- Flush Solution (prescribed by your health care team)
- Graduated Cylinder
- Close the clamp on the gravity bag
- Measure and pour the solutions (below) into the graduated cylinder. Gently mix the solution and then pour it into the gravity feeding bag.
- _______ mL saline
- ________ mL glycerin
- ______ mL castile soap
- Remove air from tubing by slowly opening the clamp and letting fluid run through to “prime” the tubing. Once you see drips at the end of the tubing, close the clamp.
- Hang the gravity bag on a shower curtain rod or wall hook. Seat your child on the toilet.
- Connect tubing to end of Malone catheter.
- NOTE: For patients whose Malone catheter has already been removed at the follow-up visit, put water-soluble lubricant on the end of coudé catheter attached to the enema tubing. Insert it into the channel about 3 to 4 inches with the curved edge pointing down. Tape the coudé catheter to the belly to secure catheter tubing.
- Slowly open the clamp and let the solution run in to the colon over 5 to 10 minutes. If your child has cramping during the flush, slow down the fluid by adjusting the clamp on the bag.
- When all of the solution has gone in, close the clamp.
- NOTE: For patients whose Malone catheter has already been removed at the follow-up visit, remove the catheter from the belly button.
- Have your child sit on the toilet for 30 to 45 minutes to let the bowels empty.
- Clean the gravity flush bag and catheter with soap and warm water. Do not use any harsh chemicals. Let the supplies air dry. The bag and catheter can be reused up to 1 month or replaced sooner if needed.
How to Give a Patency Flush
If your child gets flushes once a day during the first month after surgery, the Malone tube should be flushed with 10 mL of saline to keep it from clogging. This should be done once a day, 8 to 10 hours after the Malone flush. If your child is prescribed twice daily flushes, this patency flush does not need to be done. Follow these steps to give a patency flush:
- Gather Supplies
- Catheter tip syringe
- Draw up 10 mL saline into your catheter tip syringe.
- Push 10 mL saline into the Malone catheter.
Your child will be scheduled for a follow-up visit 4 to 6 weeks after the Malone procedure.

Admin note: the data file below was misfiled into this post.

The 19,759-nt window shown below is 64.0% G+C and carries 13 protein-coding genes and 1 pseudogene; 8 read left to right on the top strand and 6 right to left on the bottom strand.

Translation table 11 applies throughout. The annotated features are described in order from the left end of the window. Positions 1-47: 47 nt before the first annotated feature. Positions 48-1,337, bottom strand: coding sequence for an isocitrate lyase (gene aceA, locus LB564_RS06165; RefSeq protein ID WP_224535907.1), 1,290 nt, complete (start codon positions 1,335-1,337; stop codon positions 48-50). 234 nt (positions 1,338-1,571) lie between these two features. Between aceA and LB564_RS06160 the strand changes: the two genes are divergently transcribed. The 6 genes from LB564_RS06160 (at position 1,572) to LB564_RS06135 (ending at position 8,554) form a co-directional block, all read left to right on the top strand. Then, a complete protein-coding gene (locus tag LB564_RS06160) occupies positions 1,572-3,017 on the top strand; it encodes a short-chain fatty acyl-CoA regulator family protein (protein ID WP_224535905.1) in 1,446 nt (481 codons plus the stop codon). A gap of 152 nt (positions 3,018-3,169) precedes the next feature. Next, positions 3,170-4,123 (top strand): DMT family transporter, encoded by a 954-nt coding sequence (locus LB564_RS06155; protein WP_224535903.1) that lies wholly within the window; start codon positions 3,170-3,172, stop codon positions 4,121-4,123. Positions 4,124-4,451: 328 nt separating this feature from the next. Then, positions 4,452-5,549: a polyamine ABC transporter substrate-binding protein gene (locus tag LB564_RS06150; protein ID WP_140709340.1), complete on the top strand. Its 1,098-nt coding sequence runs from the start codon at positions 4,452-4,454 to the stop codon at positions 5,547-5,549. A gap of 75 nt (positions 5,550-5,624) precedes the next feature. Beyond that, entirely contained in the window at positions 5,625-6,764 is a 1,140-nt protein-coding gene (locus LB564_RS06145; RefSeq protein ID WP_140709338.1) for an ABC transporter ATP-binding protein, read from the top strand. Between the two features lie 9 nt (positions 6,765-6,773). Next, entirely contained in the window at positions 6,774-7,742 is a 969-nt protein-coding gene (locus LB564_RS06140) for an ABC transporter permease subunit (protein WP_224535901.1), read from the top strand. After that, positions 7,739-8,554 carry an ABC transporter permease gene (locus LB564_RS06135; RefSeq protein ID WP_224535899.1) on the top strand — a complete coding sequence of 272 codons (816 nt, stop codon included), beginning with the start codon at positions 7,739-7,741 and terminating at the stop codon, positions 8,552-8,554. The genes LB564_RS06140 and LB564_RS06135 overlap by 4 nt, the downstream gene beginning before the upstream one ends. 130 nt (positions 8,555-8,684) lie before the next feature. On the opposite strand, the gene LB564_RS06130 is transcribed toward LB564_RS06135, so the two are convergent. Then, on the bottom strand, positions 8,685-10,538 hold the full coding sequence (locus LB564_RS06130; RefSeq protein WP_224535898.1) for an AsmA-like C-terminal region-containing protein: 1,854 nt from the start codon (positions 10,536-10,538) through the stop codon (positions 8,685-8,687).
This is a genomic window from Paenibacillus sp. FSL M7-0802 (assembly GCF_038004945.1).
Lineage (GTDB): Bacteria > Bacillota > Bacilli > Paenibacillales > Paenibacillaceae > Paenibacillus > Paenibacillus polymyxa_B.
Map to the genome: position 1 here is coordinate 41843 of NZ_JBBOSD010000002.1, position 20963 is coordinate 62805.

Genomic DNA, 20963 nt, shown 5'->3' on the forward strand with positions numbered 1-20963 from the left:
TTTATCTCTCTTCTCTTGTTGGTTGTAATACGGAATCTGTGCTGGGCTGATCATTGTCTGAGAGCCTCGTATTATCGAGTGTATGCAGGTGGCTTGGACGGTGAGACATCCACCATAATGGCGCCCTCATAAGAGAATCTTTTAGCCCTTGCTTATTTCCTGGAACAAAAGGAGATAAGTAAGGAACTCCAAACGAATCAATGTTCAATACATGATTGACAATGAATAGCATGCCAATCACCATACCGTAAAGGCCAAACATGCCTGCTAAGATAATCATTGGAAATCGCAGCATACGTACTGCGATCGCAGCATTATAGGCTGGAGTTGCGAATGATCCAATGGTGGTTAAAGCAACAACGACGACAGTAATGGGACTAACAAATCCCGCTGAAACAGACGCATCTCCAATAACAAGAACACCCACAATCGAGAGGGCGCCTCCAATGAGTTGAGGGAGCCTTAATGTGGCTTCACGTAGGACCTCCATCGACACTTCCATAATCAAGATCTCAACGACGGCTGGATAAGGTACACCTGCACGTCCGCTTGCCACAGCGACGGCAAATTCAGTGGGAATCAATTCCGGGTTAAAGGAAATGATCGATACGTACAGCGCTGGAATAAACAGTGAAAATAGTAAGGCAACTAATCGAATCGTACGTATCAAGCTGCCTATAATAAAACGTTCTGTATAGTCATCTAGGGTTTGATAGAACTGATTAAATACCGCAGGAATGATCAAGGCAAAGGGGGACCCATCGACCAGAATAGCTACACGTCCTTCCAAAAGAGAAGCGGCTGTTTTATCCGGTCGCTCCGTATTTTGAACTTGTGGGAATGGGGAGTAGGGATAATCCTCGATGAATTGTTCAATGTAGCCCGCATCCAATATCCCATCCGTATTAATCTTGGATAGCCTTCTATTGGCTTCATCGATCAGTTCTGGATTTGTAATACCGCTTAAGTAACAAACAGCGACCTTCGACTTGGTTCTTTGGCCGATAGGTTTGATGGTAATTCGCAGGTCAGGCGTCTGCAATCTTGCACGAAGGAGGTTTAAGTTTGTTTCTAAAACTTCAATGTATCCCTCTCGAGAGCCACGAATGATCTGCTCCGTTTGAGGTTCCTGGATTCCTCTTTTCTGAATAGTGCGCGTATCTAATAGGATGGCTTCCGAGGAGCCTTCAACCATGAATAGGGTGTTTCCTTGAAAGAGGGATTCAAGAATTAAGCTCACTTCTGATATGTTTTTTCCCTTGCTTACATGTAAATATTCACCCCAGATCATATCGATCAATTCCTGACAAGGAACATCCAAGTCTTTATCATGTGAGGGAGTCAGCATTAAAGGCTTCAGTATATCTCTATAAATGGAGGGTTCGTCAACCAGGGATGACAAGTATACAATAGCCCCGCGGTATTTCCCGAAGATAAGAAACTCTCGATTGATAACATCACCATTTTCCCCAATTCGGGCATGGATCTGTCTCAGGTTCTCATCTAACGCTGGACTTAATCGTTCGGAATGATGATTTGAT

During this visit, here is what you can expect:
- Removing the Malone Tube
- The Malone tube will be removed from the abdomen by cutting the stitch on the skin, removing the tape, deflating the balloon, and gently pulling out the tube. Child Life will be available to assist your child as needed.
- You will learn how to catheterize the Malone channel and use the ACE stopper.
- Placing the Ace Stopper
- An ACE stopper, or plug, will be used for about 6 months after the Malone tube is removed. This keeps the Malone valve from healing shut. The stopper will be worn at all times when the Malone is not being flushed.
- The stopper is made of silicone. If your child has a silicone allergy, the health care team will talk to you about other options.
- To place the ACE stopper, please follow these steps:
- Clean and dry your child’s skin with soap and water.
- Put water-based lubricant on the end of the stopper.
- Gently insert the stopper until the disc is flat against your child’s belly.
- To help keep the stopper from falling out, place a Band-Aid® or tape over it. Change this dressing every day to keep area clean and free from irritation.
- Getting Supplies & Prescriptions
- During your follow-up visit, confirm your preferred homecare company and local pharmacy with the health care team.
- A long-term prescription for the flush solution will be sent to your local pharmacy. For any refills you need for your solution, contact your pharmacy.
- A long-term prescription for your flush supplies will be sent to your preferred homecare company. For any refills, contact your homecare company.
When to Contact the Health Care Team
In the time between your hospital discharge and your follow-up clinic visit, contact the health care team with any questions or concerns about the Malone site, tube or flushes.
Make sure to contact the health care team:
- If your child has:
- Fever of 101 degrees F or higher during the first month after surgery
- Redness, increased drainage, warmth, or pain at the Malone site
- Upset stomach (nausea), vomiting or cannot handle food or liquids
- Very bloated (distended) belly with very little or no stool output after flush has been given
- If the Malone catheter comes out before the follow-up clinic appointment:
- Contact your healthcare team right away. DO NOT give a Malone flush until someone from the health care team has told you to do so.
- Lubricate the coudé catheter and slowly place it into the Malone channel with the curved end point down. Do not force the tube in. Notice if there is any resistance, pain, or popping feeling while trying to insert the catheter. These symptoms should be reported to the team.
- Your child will need to come to the hospital for a test to make sure the tube is in the right place. Once this is confirmed by the health care team, you may restart the flushes.
- If you are having major issues with your flush during the first month. During this time, your child’s flush may not be “perfect”. It is possible they will have accidents. After your child’s body has had time to heal, the health care team will work to change the flush regimen if needed.